In the beautiful city of Montreal, it would appear that there are celebrations of life and culture everywhere you look, whenever you look. The fun-loving city knows no bounds when it comes to letting loose and enjoying the energy of the European-style French Canadian life. There is, however, one day that makes being in Montreal, and Quebec as a whole, fill you with pride and passion – St. Jean Baptiste Day.
June 24th of every year is the day when you walk out of your door and see the Fleurdelisé (a.k.a. the Quebecois flag) hanging on the backs of groups of people young and old, as they congregate for a day of festivities and fun. Blue and white seem to dominate your lines of vision, as you walk among the crowds of energetic and proud citizens taking advantage of the popular holiday, and you find yourself proud just to be a part of the action happening around you.
St. Jean Baptiste Day, or La fête nationale as it is better-known in Quebec, is a French Canadian Catholic celebration turned secular statutory holiday during which parties and celebrations are held, businesses are closed, the streets are alive, and the people allow themselves to sit back and bask in the beauty of their province. Fun Fact: the Beef liver that we use in our Liverlicious treats comes from the province of Quebec!
One of the most exciting things about this popular holiday, however, is its early summer arrival. With the weather’s cooperation, the holiday allows for predominantly outdoor festivities, which means invitations for the other members of the family – the furry ones, that is. With the throngs of people comes the throngs of dogs, as they walk through the streets, enjoy picnics, sunbathe, and socialize.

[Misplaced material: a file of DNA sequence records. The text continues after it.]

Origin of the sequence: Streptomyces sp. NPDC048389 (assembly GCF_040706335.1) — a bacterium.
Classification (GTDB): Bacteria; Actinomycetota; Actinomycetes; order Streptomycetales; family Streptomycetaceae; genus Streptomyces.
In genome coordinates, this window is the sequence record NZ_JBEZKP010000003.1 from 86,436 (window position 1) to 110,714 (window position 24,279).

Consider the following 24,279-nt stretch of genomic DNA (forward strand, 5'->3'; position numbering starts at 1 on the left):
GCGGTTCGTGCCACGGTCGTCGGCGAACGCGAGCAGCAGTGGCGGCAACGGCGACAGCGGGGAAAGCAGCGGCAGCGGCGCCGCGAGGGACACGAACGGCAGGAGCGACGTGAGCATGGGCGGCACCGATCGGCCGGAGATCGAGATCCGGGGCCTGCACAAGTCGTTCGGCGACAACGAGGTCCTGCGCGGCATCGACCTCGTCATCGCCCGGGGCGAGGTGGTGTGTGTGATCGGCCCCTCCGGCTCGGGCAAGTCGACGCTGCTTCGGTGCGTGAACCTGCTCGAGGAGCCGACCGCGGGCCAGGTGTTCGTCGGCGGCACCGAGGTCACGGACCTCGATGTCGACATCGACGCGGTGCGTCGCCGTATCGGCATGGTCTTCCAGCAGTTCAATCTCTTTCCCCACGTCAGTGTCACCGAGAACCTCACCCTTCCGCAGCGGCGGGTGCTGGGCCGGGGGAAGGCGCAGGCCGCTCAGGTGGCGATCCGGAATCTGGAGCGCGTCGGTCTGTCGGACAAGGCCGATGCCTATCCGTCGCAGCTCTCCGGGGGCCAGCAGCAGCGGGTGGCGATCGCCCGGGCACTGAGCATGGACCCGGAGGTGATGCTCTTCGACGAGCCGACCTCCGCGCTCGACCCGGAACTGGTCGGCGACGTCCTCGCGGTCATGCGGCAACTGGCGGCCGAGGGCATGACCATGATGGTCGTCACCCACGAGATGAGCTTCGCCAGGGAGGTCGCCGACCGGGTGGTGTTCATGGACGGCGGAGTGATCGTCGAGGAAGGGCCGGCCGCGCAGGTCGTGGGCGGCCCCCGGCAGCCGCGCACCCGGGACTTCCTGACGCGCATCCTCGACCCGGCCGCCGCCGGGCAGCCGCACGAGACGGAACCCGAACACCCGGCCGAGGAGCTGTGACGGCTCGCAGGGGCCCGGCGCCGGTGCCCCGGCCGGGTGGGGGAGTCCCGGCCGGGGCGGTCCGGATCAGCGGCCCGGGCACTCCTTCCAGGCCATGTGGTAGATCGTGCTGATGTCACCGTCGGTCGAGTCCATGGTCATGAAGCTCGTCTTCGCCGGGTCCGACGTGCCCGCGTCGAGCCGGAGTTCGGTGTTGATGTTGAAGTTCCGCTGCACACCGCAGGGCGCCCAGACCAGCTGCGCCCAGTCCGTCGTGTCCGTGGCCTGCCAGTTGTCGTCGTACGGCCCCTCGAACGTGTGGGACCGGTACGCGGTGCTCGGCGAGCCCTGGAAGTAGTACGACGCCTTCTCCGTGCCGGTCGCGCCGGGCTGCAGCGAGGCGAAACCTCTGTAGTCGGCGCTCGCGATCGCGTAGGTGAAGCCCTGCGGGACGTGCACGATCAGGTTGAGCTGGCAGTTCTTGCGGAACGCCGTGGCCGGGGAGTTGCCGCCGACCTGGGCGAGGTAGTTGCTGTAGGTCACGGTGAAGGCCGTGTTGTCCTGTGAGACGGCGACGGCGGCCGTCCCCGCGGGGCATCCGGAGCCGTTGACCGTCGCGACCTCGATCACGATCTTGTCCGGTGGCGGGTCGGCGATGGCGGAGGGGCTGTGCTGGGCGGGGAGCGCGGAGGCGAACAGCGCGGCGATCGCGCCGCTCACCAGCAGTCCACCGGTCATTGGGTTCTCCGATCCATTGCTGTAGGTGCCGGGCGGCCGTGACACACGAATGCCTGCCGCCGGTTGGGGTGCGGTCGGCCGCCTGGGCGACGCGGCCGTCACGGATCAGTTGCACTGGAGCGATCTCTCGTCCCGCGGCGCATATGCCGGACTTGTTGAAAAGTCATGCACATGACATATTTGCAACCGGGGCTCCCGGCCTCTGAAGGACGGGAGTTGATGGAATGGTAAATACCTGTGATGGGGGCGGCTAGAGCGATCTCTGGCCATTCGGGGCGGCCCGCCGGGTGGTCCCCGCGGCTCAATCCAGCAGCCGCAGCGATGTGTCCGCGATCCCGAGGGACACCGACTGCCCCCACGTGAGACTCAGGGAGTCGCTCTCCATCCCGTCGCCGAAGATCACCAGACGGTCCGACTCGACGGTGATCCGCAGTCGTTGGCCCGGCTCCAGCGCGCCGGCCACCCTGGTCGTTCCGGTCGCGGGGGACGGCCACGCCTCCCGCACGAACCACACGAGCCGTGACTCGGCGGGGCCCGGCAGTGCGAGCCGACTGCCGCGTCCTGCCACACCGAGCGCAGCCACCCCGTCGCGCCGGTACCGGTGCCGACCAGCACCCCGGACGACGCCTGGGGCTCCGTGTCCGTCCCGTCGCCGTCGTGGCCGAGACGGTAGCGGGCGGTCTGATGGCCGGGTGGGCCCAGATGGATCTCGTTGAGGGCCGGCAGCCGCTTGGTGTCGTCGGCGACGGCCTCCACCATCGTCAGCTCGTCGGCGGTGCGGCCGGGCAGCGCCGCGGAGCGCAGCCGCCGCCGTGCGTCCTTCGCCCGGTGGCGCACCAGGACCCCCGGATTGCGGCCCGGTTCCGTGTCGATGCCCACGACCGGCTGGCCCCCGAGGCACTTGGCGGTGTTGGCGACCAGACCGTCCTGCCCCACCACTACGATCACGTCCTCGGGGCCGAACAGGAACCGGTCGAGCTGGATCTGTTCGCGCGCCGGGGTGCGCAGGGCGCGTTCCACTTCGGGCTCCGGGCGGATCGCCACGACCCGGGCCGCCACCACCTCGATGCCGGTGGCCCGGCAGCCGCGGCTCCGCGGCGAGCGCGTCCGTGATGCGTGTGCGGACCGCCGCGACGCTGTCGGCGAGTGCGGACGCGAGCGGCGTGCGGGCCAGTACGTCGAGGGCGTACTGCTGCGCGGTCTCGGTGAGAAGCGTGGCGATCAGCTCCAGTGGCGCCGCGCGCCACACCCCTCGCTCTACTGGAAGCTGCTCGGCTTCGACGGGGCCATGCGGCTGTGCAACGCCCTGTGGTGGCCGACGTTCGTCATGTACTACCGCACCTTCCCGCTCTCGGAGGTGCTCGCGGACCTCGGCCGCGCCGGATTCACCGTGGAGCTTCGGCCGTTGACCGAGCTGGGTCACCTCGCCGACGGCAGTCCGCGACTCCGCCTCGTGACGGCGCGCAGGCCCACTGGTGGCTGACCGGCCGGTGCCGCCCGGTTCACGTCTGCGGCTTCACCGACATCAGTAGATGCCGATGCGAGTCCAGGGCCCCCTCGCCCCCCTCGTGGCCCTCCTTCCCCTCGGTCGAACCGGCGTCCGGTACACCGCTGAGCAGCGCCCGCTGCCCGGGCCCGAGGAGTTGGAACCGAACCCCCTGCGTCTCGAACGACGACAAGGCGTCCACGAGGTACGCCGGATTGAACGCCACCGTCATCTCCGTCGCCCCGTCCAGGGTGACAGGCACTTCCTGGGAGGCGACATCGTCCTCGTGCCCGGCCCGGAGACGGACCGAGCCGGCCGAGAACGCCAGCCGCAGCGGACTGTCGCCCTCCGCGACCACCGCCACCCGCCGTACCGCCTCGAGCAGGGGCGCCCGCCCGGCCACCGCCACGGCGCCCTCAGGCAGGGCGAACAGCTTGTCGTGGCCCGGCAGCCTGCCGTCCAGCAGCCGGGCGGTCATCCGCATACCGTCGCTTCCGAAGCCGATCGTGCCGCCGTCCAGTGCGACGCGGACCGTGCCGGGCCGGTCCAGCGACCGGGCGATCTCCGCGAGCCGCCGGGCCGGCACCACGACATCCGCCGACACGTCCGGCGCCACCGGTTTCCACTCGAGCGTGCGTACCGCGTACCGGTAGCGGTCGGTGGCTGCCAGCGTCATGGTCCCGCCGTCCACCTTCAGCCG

For my first St. Jean Baptiste Day, I decided to take the celebrations to where the city was most alive – Old Montreal. In the historic quarter of the city, the celebration ran wild, with restaurants, painters, magicians, and musicians taking over the streets and waterfront for a day of fun. As the sun set and the sky turned pink, the cobble stoned streets came alive with humans and dogs alike, as they strolled through the narrow party filled streets, or relaxed on the grass by the water with poutine from the nearby Poutine Fest in one hand and the Quebec flag in the other. I could feel myself becoming more French Canadian with every second I spent taking in the sights and sounds of the city celebrating.
After a day of sun, festivities, and relaxation, I found my time in Old Montreal for the celebration of La fête nationale to be one of the most enjoyable experiences I had in the city. Next year, I plan to return to this particular celebration spot, but this time I expect to see some puppy poutine with a side of our Liverlicious treats, so that our furry friends can enjoy the Quebecois pride as much as their human companions do.